Usually, it takes a couple of months for a new year to really kick into gear, but 2009’s off to a sprinting start. January 20 sees a whole bunch of stuff. Here’s Carl “I call myself A.C. on my solo records” Newman of the New Pornographers, dropping another dozen pop gems on us. He’s titled his second solo album Get Guilty, and it includes my current pick for song title of the year: “All My Days and All My Days Off.”
Here’s Animal Collective, that loose assemblage of noise-loving experimenters, back with their umpteenth record Merriweather Post Pavilion. This one already has the hipper critics salivating, and although I wasn’t too thrilled with Strawberry Jam, I’m interested to hear it. And here’s Robert Pollard, back with his 9382nd album, The Crawling Distance. Here also is Fiction Family, a collaboration between Jon Foreman of Switchfoot and Sean Watkins of Nickel Creek. I know what you’re thinking, but the single is a swell pop song. Here, listen.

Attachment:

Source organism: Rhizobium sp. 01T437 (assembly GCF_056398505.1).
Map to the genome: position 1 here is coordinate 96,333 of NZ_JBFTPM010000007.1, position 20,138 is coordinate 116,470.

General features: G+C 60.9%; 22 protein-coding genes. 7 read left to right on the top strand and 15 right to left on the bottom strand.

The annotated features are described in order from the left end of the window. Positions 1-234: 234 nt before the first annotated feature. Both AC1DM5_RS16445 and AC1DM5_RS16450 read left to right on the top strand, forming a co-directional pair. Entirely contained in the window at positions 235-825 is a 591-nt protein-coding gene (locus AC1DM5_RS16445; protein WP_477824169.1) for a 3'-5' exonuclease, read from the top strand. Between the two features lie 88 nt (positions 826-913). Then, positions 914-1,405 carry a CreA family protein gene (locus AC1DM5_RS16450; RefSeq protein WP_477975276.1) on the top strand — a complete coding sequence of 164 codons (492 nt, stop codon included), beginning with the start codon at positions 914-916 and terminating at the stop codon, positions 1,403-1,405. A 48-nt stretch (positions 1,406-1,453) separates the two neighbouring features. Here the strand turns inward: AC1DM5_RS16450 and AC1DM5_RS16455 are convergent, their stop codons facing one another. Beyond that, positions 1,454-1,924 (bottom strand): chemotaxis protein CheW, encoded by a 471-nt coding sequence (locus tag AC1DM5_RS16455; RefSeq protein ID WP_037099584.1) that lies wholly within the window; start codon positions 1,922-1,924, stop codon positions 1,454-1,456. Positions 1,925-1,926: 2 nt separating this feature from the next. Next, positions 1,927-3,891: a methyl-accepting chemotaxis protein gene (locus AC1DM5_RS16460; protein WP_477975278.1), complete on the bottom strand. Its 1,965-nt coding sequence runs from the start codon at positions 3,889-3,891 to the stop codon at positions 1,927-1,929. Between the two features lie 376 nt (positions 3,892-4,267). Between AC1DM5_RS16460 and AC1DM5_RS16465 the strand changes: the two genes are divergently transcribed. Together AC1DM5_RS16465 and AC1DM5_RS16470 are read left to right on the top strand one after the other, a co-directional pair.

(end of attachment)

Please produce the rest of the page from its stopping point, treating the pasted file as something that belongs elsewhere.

Here is Jason Schwartzman, the erstwhile Max Fischer himself (and former drummer for Phantom Planet), back for a second round under his Coconut Records guise. If you think Schwartzman’s old band has gotten a bit too raw and loud lately, you want this album. It’s called Davy, and the single is called “Microphone.” Check it out here.
But with all that, the disc I’m most interested in is a four-song EP called Blood Bank, by Bon Iver. I was late to this particular party – I only heard the fragile, gorgeous For Emma, Forever Ago in November of last year. I’m hooked now, and it’s partly because of the story behind it – Justin Vernon got dumped, moved into a cabin in the woods, and poured out his pain and loneliness into this sparse, haunting album. Like everyone else, I’m wondering whether Vernon can stand on his own and make compelling music without a film-script backstory to help. Blood Bank should give us some idea.